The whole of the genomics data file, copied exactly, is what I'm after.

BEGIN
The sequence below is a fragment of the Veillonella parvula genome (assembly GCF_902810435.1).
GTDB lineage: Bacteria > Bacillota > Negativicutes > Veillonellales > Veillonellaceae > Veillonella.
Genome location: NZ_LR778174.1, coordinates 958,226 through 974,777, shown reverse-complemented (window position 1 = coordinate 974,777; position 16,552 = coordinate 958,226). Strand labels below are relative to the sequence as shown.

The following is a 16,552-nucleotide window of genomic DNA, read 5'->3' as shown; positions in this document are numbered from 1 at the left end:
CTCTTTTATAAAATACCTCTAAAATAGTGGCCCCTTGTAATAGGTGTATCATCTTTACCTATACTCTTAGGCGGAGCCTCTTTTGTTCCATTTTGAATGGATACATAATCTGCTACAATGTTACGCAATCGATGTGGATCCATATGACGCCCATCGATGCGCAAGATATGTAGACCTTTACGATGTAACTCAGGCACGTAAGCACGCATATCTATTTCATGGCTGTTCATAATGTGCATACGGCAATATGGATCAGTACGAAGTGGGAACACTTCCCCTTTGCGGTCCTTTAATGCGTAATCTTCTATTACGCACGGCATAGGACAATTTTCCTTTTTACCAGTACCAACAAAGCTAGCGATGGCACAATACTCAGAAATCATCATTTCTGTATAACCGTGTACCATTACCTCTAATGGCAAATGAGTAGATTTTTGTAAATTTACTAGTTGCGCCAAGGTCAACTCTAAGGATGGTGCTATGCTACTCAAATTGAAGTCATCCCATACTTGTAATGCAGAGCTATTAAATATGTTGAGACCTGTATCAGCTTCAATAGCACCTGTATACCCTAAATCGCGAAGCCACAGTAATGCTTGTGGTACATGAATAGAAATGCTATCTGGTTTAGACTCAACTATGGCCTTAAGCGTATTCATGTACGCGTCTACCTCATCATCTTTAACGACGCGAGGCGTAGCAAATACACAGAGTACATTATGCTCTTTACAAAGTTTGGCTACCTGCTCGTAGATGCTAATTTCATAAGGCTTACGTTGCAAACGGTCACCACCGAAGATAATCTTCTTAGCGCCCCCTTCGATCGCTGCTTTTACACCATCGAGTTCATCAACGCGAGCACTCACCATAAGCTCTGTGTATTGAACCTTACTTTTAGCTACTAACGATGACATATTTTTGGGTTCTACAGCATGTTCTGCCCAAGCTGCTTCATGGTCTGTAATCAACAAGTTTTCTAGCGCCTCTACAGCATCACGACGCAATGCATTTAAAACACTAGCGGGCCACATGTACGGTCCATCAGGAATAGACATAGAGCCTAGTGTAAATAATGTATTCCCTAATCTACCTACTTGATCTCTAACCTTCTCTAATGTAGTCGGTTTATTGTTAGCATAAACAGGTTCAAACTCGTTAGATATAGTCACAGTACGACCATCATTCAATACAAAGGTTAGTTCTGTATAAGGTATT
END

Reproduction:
The sequence below is a fragment of the Veillonella parvula genome (assembly GCF_902810435.1).
GTDB lineage: Bacteria > Bacillota > Negativicutes > Veillonellales > Veillonellaceae > Veillonella.
Genome location: NZ_LR778174.1, coordinates 958,226 through 974,777, shown reverse-complemented (window position 1 = coordinate 974,777; position 16,552 = coordinate 958,226). Strand labels below are relative to the sequence as shown.

The following is a 16,552-nucleotide window of genomic DNA, read 5'->3' as shown; positions in this document are numbered from 1 at the left end:
CTCTTTTATAAAATACCTCTAAAATAGTGGCCCCTTGTAATAGGTGTATCATCTTTACCTATACTCTTAGGCGGAGCCTCTTTTGTTCCATTTTGAATGGATACATAATCTGCTACAATGTTACGCAATCGATGTGGATCCATATGACGCCCATCGATGCGCAAGATATGTAGACCTTTACGATGTAACTCAGGCACGTAAGCACGCATATCTATTTCATGGCTGTTCATAATGTGCATACGGCAATATGGATCAGTACGAAGTGGGAACACTTCCCCTTTGCGGTCCTTTAATGCGTAATCTTCTATTACGCACGGCATAGGACAATTTTCCTTTTTACCAGTACCAACAAAGCTAGCGATGGCACAATACTCAGAAATCATCATTTCTGTATAACCGTGTACCATTACCTCTAATGGCAAATGAGTAGATTTTTGTAAATTTACTAGTTGCGCCAAGGTCAACTCTAAGGATGGTGCTATGCTACTCAAATTGAAGTCATCCCATACTTGTAATGCAGAGCTATTAAATATGTTGAGACCTGTATCAGCTTCAATAGCACCTGTATACCCTAAATCGCGAAGCCACAGTAATGCTTGTGGTACATGAATAGAAATGCTATCTGGTTTAGACTCAACTATGGCCTTAAGCGTATTCATGTACGCGTCTACCTCATCATCTTTAACGACGCGAGGCGTAGCAAATACACAGAGTACATTATGCTCTTTACAAAGTTTGGCTACCTGCTCGTAGATGCTAATTTCATAAGGCTTACGTTGCAAACGGTCACCACCGAAGATAATCTTCTTAGCGCCCCCTTCGATCGCTGCTTTTACACCATCGAGTTCATCAACGCGAGCACTCACCATAAGCTCTGTGTATTGAACCTTACTTTTAGCTACTAACGATGACATATTTTTGGGTTCTACAGCATGTTCTGCCCAAGCTGCTTCATGGTCTGTAATCAACAAGTTTTCTAGCGCCTCTACAGCATCACGACGCAATGCATTTAAAACACTAGCGGGCCACATGTACGGTCCATCAGGAATAGACATAGAGCCTAGTGTAAATAATGTATTCCCTAATCTACCTACTTGATCTCTAACCTTCTCTAATGTAGTCGGTTTATTGTTAGCATAAACAGGTTCAAACTCGTTAGATATAGTCACAGTACGACCATCATTCAATACAAAGGTTAGTTCTGTATAAGGTATT